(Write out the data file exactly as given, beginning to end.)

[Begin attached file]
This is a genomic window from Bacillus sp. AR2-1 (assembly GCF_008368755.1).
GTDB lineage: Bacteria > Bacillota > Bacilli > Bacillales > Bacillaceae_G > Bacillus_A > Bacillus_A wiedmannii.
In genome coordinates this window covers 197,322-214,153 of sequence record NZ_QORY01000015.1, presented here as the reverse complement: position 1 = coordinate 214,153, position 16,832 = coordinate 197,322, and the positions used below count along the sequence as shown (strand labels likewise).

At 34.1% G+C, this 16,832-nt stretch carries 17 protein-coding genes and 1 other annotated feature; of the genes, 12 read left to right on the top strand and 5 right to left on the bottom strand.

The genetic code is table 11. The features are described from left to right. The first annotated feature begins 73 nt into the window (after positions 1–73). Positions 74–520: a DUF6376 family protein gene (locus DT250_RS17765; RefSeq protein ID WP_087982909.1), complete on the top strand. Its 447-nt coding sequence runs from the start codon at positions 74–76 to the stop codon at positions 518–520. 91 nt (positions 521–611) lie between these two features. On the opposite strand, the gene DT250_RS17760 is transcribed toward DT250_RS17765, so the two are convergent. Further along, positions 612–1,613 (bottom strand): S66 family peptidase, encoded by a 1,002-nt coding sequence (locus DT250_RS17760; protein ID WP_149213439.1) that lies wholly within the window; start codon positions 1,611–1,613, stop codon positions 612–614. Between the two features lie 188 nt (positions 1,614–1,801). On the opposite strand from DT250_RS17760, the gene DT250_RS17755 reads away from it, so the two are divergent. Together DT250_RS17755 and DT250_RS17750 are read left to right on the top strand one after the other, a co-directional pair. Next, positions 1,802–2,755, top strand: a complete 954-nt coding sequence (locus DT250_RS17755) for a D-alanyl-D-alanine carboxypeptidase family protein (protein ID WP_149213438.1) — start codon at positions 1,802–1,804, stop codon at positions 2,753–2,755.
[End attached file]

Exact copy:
This is a genomic window from Bacillus sp. AR2-1 (assembly GCF_008368755.1).
GTDB lineage: Bacteria > Bacillota > Bacilli > Bacillales > Bacillaceae_G > Bacillus_A > Bacillus_A wiedmannii.
In genome coordinates this window covers 197,322-214,153 of sequence record NZ_QORY01000015.1, presented here as the reverse complement: position 1 = coordinate 214,153, position 16,832 = coordinate 197,322, and the positions used below count along the sequence as shown (strand labels likewise).

At 34.1% G+C, this 16,832-nt stretch carries 17 protein-coding genes and 1 other annotated feature; of the genes, 12 read left to right on the top strand and 5 right to left on the bottom strand.

The genetic code is table 11. The features are described from left to right. The first annotated feature begins 73 nt into the window (after positions 1–73). Positions 74–520: a DUF6376 family protein gene (locus DT250_RS17765; RefSeq protein ID WP_087982909.1), complete on the top strand. Its 447-nt coding sequence runs from the start codon at positions 74–76 to the stop codon at positions 518–520. 91 nt (positions 521–611) lie between these two features. On the opposite strand, the gene DT250_RS17760 is transcribed toward DT250_RS17765, so the two are convergent. Further along, positions 612–1,613 (bottom strand): S66 family peptidase, encoded by a 1,002-nt coding sequence (locus DT250_RS17760; protein ID WP_149213439.1) that lies wholly within the window; start codon positions 1,611–1,613, stop codon positions 612–614. Between the two features lie 188 nt (positions 1,614–1,801). On the opposite strand from DT250_RS17760, the gene DT250_RS17755 reads away from it, so the two are divergent. Together DT250_RS17755 and DT250_RS17750 are read left to right on the top strand one after the other, a co-directional pair. Next, positions 1,802–2,755, top strand: a complete 954-nt coding sequence (locus DT250_RS17755) for a D-alanyl-D-alanine carboxypeptidase family protein (protein ID WP_149213438.1) — start codon at positions 1,802–1,804, stop codon at positions 2,753–2,755.